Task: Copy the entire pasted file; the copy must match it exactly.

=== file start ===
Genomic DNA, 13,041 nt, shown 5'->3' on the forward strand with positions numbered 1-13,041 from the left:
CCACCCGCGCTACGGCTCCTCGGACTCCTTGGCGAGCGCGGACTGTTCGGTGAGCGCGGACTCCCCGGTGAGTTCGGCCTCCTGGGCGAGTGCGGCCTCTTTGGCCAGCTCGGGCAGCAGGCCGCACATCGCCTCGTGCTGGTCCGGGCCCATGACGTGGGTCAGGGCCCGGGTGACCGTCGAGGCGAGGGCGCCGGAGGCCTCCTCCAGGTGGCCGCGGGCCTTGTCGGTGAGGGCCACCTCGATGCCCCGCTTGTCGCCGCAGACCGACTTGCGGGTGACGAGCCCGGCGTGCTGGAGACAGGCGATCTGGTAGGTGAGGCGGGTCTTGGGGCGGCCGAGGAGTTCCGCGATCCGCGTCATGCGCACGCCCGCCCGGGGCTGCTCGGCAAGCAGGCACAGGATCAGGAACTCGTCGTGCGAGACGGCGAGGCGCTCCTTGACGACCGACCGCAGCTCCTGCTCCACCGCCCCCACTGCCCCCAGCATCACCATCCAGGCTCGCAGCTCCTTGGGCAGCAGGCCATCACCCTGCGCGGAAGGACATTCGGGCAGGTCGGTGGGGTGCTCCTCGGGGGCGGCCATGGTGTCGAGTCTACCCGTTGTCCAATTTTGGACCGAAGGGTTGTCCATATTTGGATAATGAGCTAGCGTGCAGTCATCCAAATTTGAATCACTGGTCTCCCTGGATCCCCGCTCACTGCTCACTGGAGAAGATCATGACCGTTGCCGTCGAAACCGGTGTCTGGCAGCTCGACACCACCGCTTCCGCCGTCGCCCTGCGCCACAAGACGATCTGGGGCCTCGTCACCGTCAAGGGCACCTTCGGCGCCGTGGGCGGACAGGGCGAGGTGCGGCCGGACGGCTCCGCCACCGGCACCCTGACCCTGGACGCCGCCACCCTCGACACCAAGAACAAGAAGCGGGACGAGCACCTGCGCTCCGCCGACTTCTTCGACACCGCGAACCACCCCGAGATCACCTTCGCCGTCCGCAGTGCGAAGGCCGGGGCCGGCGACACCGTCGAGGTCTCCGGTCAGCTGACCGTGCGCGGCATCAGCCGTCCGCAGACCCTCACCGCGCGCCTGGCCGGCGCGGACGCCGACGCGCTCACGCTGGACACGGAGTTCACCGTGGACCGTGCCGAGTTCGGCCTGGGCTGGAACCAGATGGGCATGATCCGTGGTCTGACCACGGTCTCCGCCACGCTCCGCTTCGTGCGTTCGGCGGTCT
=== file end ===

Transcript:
Genomic DNA, 13,041 nt, shown 5'->3' on the forward strand with positions numbered 1-13,041 from the left:
CCACCCGCGCTACGGCTCCTCGGACTCCTTGGCGAGCGCGGACTGTTCGGTGAGCGCGGACTCCCCGGTGAGTTCGGCCTCCTGGGCGAGTGCGGCCTCTTTGGCCAGCTCGGGCAGCAGGCCGCACATCGCCTCGTGCTGGTCCGGGCCCATGACGTGGGTCAGGGCCCGGGTGACCGTCGAGGCGAGGGCGCCGGAGGCCTCCTCCAGGTGGCCGCGGGCCTTGTCGGTGAGGGCCACCTCGATGCCCCGCTTGTCGCCGCAGACCGACTTGCGGGTGACGAGCCCGGCGTGCTGGAGACAGGCGATCTGGTAGGTGAGGCGGGTCTTGGGGCGGCCGAGGAGTTCCGCGATCCGCGTCATGCGCACGCCCGCCCGGGGCTGCTCGGCAAGCAGGCACAGGATCAGGAACTCGTCGTGCGAGACGGCGAGGCGCTCCTTGACGACCGACCGCAGCTCCTGCTCCACCGCCCCCACTGCCCCCAGCATCACCATCCAGGCTCGCAGCTCCTTGGGCAGCAGGCCATCACCCTGCGCGGAAGGACATTCGGGCAGGTCGGTGGGGTGCTCCTCGGGGGCGGCCATGGTGTCGAGTCTACCCGTTGTCCAATTTTGGACCGAAGGGTTGTCCATATTTGGATAATGAGCTAGCGTGCAGTCATCCAAATTTGAATCACTGGTCTCCCTGGATCCCCGCTCACTGCTCACTGGAGAAGATCATGACCGTTGCCGTCGAAACCGGTGTCTGGCAGCTCGACACCACCGCTTCCGCCGTCGCCCTGCGCCACAAGACGATCTGGGGCCTCGTCACCGTCAAGGGCACCTTCGGCGCCGTGGGCGGACAGGGCGAGGTGCGGCCGGACGGCTCCGCCACCGGCACCCTGACCCTGGACGCCGCCACCCTCGACACCAAGAACAAGAAGCGGGACGAGCACCTGCGCTCCGCCGACTTCTTCGACACCGCGAACCACCCCGAGATCACCTTCGCCGTCCGCAGTGCGAAGGCCGGGGCCGGCGACACCGTCGAGGTCTCCGGTCAGCTGACCGTGCGCGGCATCAGCCGTCCGCAGACCCTCACCGCGCGCCTGGCCGGCGCGGACGCCGACGCGCTCACGCTGGACACGGAGTTCACCGTGGACCGTGCCGAGTTCGGCCTGGGCTGGAACCAGATGGGCATGATCCGTGGTCTGACCACGGTCTCCGCCACGCTCCGCTTCGTGCGTTCGGCGGTCT